Tuesday, March 27, 2012

Mr Job by John Horrocks

Mr Job

Mr Job complained that the towel

at the new Polynesian Pools
was poorly folded, the pool too hot,
and his own sons and daughters
had been unexpectedly scalded.
The greatest man in the South,
possessor of tens of thousands
of sheep, goats, cows and deer,
was far too busy to buy
that best seller at the airport
about the debilitating effects
of catastrophic thinking.

While serving himself coffee
at the Golden Wings Lounge,
he could easily have enhanced
aspects of his coping technique.
Instead of blaming management,
he could have been more patient,
recognising the careful policy
behind the plants, the rocky pools
and views across the foreshore,
not to mention the souvenirs
being marketed in the gift shop.

Contemplating photos of mud pools,
jars of Mānuka Honey Wash,
Repair Me, and a Pamper Pack,
Mr Job might have considered marvels
beyond these creations, the force
that moves the stars in the heavens
and sustains the springs of the sea.

Had he listened to older generations,
he would have heard that everything
depends on something else, just as
reeds drink water and roots of plants
will never travel far through stones.
Humbled, he might have realised
he was grumbling over outcomes
beyond his understanding, parts
of some larger business plan
too wonderful to comprehend.

John Horrocks

This poem is from John's most recent collection Something in the Water, published by Steele Roberts, which a sequence of remarkable poems about Lake Rotorua and the Rotorua Spa.

Once I've given my paper this weekend on creative writing at the GiftedNZ Conference then I'll planning to feature an blog interview with John here on Notebook.

More Tuesday Poems over at Tuesday Poem.

Tuesday, March 13, 2012

Sonnet 1: Shakespeare


From fairest creatures we desire increase,
That thereby beauty's rose might never die,
But as the riper should by time decease,
His tender heir might bear his memory:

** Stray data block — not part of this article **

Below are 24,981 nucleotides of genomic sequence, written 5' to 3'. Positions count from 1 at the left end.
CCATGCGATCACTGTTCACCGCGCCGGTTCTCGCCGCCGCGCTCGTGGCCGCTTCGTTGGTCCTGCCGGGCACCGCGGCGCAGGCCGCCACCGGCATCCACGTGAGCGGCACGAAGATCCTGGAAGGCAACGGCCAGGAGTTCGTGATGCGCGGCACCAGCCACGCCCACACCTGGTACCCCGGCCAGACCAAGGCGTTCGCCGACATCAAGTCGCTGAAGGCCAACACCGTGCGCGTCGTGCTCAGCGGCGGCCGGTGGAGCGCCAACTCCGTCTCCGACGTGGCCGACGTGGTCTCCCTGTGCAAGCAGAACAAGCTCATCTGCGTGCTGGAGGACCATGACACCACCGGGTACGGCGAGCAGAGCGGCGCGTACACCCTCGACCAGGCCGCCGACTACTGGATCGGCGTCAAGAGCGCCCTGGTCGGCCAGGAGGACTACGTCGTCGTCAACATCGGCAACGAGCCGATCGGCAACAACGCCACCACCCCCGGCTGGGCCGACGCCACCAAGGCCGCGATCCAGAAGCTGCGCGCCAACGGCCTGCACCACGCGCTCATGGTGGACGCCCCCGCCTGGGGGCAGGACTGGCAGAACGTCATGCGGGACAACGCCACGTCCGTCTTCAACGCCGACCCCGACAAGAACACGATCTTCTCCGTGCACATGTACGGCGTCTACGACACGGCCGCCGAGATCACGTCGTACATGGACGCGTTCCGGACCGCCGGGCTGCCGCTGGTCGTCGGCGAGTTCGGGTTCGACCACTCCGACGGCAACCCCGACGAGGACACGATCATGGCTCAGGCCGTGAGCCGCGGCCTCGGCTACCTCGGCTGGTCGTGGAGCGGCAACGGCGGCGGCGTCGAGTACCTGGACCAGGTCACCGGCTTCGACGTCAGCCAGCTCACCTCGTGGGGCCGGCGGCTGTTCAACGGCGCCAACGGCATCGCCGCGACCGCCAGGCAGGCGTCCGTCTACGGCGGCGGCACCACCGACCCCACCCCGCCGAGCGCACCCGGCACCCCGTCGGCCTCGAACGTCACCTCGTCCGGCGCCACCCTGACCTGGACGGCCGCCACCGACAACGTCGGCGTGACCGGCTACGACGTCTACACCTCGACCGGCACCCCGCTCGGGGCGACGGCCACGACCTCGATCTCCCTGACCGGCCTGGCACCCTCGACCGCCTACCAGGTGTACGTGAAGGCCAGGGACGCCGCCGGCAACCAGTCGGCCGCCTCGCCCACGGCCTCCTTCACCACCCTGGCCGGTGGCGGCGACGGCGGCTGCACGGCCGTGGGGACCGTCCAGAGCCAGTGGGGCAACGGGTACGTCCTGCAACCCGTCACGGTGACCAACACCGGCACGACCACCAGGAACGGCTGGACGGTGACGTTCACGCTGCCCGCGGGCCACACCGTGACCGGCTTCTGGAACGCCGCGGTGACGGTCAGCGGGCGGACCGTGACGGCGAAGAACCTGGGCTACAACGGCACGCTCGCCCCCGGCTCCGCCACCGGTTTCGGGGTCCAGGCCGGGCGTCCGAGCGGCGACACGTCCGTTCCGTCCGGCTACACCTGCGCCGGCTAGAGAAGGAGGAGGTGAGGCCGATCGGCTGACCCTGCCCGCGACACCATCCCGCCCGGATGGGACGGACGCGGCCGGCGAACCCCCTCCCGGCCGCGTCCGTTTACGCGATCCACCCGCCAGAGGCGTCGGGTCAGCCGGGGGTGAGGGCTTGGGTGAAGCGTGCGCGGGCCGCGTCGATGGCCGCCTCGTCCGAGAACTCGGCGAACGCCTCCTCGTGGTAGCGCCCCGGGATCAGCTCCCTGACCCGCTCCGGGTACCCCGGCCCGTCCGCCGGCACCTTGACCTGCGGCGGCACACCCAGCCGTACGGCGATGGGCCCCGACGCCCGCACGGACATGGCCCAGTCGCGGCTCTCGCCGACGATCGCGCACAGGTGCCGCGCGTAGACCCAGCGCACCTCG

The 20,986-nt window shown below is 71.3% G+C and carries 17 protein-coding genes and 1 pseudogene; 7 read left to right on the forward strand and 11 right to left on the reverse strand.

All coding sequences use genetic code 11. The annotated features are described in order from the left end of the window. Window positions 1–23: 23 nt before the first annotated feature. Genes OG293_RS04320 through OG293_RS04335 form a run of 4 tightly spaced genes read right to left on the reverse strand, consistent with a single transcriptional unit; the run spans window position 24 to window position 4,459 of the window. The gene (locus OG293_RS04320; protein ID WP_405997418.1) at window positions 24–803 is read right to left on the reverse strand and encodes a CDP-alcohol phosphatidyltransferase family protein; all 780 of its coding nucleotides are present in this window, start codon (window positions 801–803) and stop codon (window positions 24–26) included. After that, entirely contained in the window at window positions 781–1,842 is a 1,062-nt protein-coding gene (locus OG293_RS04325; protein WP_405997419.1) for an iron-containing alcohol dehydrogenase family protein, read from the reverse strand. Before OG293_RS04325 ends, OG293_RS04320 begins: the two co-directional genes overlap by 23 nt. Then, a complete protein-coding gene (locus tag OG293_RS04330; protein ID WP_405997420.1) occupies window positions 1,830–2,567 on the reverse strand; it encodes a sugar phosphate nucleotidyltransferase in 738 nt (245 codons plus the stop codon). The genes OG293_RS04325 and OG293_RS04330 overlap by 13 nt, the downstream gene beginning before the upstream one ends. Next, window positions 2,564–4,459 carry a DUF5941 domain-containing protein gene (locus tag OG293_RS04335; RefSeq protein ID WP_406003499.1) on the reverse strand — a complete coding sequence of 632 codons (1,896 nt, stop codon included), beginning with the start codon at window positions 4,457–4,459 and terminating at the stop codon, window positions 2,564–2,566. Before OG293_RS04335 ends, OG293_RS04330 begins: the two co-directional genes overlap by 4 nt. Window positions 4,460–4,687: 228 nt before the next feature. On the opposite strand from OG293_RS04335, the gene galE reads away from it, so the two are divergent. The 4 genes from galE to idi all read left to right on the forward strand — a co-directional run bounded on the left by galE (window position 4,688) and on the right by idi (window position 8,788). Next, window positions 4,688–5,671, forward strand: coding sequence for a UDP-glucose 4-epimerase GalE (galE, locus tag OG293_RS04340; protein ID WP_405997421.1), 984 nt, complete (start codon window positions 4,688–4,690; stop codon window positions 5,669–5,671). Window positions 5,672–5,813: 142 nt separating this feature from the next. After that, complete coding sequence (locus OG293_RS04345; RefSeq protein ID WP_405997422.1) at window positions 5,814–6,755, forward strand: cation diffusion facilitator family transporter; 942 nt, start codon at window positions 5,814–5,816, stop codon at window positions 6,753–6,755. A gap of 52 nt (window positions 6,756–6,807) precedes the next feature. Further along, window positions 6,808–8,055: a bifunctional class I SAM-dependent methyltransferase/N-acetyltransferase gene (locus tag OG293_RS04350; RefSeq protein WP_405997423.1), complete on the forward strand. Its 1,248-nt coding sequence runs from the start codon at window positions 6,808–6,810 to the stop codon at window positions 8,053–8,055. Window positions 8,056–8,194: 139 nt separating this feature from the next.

But thou, contracted to thine own bright eyes,
Feed'st thy light's flame with self-substantial fuel,
Making a famine where abundance lies,
Thyself thy foe, to thy sweet self too cruel.
Thou that art now the world's fresh ornament
And only herald to the gaudy spring,
Within thine own bud buriest thy content
And, tender churl, makest waste in niggarding.
Pity the world, or else this glutton be,
To eat the world's due, by the grave and thee.

I heard Germaine Greer speaking on Shakespeare this morning and I thought of the Sonnets.
More Tuesday Poems over at Tuesday Poem.

Saturday, March 10, 2012

Tim Flannery

When Tim Flannery speaks you can hear his love and respect for life. He’s fascinated by life—whereas you and I might just see an ugly big rat, he see a species of rat living in a special niche. It’s a knowledge of life and a way of looking at the world that I admire and respect. His work has taken him to obscure mountains in the Pacific looking for undiscovered mammals because you have to know a species of tree kangaroo exists in order to conserve it. He’s an upbeat, energetic, unpretentious and captivating speaker. Tim tells us that life is so much more richer and diverse than we imagine. But many species face mass extinction at our hands and many indigenous cultures in Tim’s words ‘give away’ their culture and their knowledge in order to join our global civilisation. They quickly forget how they once used to live. And then, as if it was just five minutes, the talk is over. I just hope he comes back to speak again soon.

Image source: Enough Rope (ABC).

Monday, March 05, 2012

Five Years by Harvey Molloy

First published in Takahe 60.
More Tuesday Poems over at Tuesday Poem.